DOI: 10.1002/alz.077792 ISSN: 1552-5260

ARIA‐E, ARIA‐H, and CAA‐related inflammation: time of reconsiderations?

Fabrizio Piazza
  • Psychiatry and Mental health
  • Cellular and Molecular Neuroscience
  • Geriatrics and Gerontology
  • Neurology (clinical)
  • Developmental Neuroscience
  • Health Policy
  • Epidemiology



Evidence from published clinical trials suggests that high‐dose of monoclonal antibodies (mAbs) are needed to significantly remove parenchymal‐deposited Aβ plaques. However, high‐dosing mAbs resulted in a 25‐35% increased risk of amyloid‐related imaging abnormalities‐edema (ARIA‐E) and ARIA‐hemorrhage (ARIA‐H) side events. Although most ARIA‐E are incidentally recognized as clinically silent during pre‐planned safety monitoring MRI scans and suggested to be managed by dose reduction or suspension, it is noticeable that half of ARIA‐E progressed to symptomatic at continued dosing and to associate with late occurrence of ARIA‐H. Of particular importance, a few of them aggravated to potentially severe brain injury or death due to fatal CAA‐related events. Increased evidence from natural history studies suggests that ARIA‐E is the iatrogenic manifestation of cerebral amyloid angiopathy‐related inflammation (CAA‐ri), a rare autoimmune encephalopathy due to raised anti‐Aß autoAbs levels in the cerebrospinal fluid (CSF).


Natural history study of CAA‐ri demonstrated that immunotherapy‐related ARIA‐E share several commonalities with the spontaneous occurrence of autoAbs‐related ARIA‐E, including fluid, MRI, and PET biomarker changes and the potential response to treatment outcomes.


The prospective longitudinal monitoring of patients with CAA‐ri provide evidence for a regional and temporal association of ARIA‐E on MRI with focal peaks of neuroinflammation on microglial‐PET imaging. This association was strong in patients with positive CSF markers of AD (ATN positive) and comorbid CAA pathology on MRI, while it was negligible in patients with CAA disease w/o AD (ATN negative). Raised CSF concentrations of anti‐Aß autoAbs were found in all patients at (sub)acute presentation, and reduced within 5 months from the ARIA‐E index event, in parallel with evidence of radiographic resolution of ARIA‐E. At follow‐up MRI scan, the occurrence of new hemorrhagic markers (aka ARIA‐H in trials) were found only in patients with coexisting CAA and AD comorbid pathology. The MRI scales for ARIA commonly used in clinical trials only partially paralleled the clinical, biological, and MRI findings.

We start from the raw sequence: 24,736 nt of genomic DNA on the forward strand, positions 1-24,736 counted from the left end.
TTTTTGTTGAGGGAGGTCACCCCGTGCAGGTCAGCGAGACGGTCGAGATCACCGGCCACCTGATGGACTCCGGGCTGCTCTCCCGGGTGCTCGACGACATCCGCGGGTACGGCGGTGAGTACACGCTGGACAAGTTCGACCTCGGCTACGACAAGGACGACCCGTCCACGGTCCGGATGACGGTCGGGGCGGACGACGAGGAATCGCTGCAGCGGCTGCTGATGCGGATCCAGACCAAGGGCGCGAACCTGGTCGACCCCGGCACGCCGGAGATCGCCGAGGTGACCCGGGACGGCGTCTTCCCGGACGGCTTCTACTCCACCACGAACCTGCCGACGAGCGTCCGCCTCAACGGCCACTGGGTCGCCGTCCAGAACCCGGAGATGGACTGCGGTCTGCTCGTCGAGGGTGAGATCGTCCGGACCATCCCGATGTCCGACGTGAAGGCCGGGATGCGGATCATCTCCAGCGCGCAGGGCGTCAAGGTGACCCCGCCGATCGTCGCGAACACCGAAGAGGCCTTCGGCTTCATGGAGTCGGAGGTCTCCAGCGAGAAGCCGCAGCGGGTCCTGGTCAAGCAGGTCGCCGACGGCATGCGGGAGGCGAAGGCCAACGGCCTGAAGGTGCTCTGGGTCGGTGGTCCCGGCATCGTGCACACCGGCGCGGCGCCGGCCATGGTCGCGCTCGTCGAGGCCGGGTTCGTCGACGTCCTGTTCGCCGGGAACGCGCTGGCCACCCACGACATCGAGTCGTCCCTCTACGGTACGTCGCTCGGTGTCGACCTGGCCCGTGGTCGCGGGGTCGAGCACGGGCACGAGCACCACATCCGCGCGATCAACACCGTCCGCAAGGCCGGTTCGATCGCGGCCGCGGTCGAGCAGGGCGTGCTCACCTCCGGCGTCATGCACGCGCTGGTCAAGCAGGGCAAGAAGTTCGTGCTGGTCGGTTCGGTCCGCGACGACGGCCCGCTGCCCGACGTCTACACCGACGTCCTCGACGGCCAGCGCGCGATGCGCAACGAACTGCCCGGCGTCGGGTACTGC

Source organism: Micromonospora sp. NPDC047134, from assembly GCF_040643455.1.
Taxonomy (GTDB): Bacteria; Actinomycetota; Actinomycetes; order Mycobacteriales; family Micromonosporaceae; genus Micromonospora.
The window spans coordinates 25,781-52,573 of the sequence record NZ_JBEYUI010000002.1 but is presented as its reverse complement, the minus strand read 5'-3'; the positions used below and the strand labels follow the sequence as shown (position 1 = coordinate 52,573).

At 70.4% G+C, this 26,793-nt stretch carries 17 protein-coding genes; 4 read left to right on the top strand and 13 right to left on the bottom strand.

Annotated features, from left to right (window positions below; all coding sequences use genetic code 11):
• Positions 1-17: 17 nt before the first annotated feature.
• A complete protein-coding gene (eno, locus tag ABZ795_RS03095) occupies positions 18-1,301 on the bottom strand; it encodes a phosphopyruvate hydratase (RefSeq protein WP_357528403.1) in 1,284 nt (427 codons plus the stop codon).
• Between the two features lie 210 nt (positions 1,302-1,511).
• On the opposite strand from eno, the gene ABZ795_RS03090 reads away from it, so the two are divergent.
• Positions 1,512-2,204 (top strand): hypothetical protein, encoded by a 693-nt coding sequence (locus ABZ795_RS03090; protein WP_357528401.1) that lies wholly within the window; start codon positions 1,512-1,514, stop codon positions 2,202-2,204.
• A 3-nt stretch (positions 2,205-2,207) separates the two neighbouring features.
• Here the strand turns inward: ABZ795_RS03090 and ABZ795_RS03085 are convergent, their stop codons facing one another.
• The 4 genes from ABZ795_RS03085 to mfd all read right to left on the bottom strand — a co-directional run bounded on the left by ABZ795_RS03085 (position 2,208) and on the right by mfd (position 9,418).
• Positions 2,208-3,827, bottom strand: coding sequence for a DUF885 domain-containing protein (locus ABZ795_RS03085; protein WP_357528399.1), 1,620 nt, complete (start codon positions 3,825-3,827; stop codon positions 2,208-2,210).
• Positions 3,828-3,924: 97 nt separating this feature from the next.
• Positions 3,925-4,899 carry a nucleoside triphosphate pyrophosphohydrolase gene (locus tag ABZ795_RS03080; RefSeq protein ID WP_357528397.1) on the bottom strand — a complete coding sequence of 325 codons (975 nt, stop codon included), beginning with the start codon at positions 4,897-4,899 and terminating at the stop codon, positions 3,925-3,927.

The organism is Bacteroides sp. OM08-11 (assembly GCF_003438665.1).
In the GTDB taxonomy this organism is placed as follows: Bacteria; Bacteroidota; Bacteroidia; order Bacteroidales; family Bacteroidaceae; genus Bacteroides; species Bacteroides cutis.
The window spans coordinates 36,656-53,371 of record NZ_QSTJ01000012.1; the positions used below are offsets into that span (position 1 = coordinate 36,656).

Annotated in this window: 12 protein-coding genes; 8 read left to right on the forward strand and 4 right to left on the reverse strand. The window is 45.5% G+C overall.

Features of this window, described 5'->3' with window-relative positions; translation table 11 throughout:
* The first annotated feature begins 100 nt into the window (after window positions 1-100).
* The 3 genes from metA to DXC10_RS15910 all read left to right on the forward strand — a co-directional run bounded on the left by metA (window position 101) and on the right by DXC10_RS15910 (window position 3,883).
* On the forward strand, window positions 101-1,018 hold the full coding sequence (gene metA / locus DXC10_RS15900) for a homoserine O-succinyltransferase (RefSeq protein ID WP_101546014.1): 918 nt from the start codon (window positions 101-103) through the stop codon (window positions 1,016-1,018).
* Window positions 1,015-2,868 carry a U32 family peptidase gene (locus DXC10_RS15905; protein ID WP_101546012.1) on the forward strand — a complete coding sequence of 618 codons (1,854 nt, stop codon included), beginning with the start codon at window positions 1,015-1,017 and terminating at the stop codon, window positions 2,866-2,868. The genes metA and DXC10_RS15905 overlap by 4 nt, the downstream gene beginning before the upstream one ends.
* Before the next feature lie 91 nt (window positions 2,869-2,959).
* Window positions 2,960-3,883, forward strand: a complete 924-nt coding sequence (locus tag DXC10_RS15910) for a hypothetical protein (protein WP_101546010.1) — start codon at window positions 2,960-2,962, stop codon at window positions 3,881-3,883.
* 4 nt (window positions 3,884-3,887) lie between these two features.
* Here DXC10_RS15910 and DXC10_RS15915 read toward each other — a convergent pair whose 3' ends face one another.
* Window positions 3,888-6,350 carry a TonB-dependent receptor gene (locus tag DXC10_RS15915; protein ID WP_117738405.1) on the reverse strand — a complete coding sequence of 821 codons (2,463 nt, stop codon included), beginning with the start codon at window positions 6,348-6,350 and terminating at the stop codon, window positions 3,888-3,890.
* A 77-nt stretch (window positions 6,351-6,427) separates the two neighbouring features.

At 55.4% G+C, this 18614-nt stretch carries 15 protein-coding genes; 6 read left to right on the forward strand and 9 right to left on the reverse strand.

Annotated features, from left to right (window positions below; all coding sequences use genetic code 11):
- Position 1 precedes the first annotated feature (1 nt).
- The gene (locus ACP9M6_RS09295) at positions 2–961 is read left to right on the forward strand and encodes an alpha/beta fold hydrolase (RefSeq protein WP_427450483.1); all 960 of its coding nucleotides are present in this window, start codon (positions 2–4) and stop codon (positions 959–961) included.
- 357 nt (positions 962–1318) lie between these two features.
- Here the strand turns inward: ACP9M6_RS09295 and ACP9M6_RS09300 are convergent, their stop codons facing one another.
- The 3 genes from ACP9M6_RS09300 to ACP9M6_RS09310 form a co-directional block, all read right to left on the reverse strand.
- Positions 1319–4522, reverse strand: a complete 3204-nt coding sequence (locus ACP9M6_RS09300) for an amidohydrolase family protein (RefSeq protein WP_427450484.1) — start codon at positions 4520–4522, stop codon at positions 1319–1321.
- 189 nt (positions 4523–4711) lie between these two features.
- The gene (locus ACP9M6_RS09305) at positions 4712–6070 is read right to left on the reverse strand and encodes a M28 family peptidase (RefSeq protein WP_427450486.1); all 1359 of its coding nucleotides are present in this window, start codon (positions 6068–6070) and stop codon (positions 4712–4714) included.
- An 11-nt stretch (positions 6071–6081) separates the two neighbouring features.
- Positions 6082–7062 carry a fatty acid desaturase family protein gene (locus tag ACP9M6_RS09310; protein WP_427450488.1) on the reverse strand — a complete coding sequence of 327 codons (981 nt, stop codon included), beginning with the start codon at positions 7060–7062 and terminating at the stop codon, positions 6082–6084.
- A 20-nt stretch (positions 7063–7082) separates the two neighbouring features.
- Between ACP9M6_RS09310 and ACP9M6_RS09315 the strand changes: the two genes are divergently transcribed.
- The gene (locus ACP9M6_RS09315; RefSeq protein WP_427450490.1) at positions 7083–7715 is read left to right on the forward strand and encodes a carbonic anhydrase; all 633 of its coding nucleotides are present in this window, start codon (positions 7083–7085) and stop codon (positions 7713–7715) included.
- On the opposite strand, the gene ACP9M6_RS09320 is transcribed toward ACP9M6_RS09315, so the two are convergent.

This suggests that to mitigate and monitor the risk of ARIA, more sensitive, specific, cost‐effective and easy to interpret diagnostic tools and biomarkers than MRI alone will be needed for precision drug‐dose tailoring.

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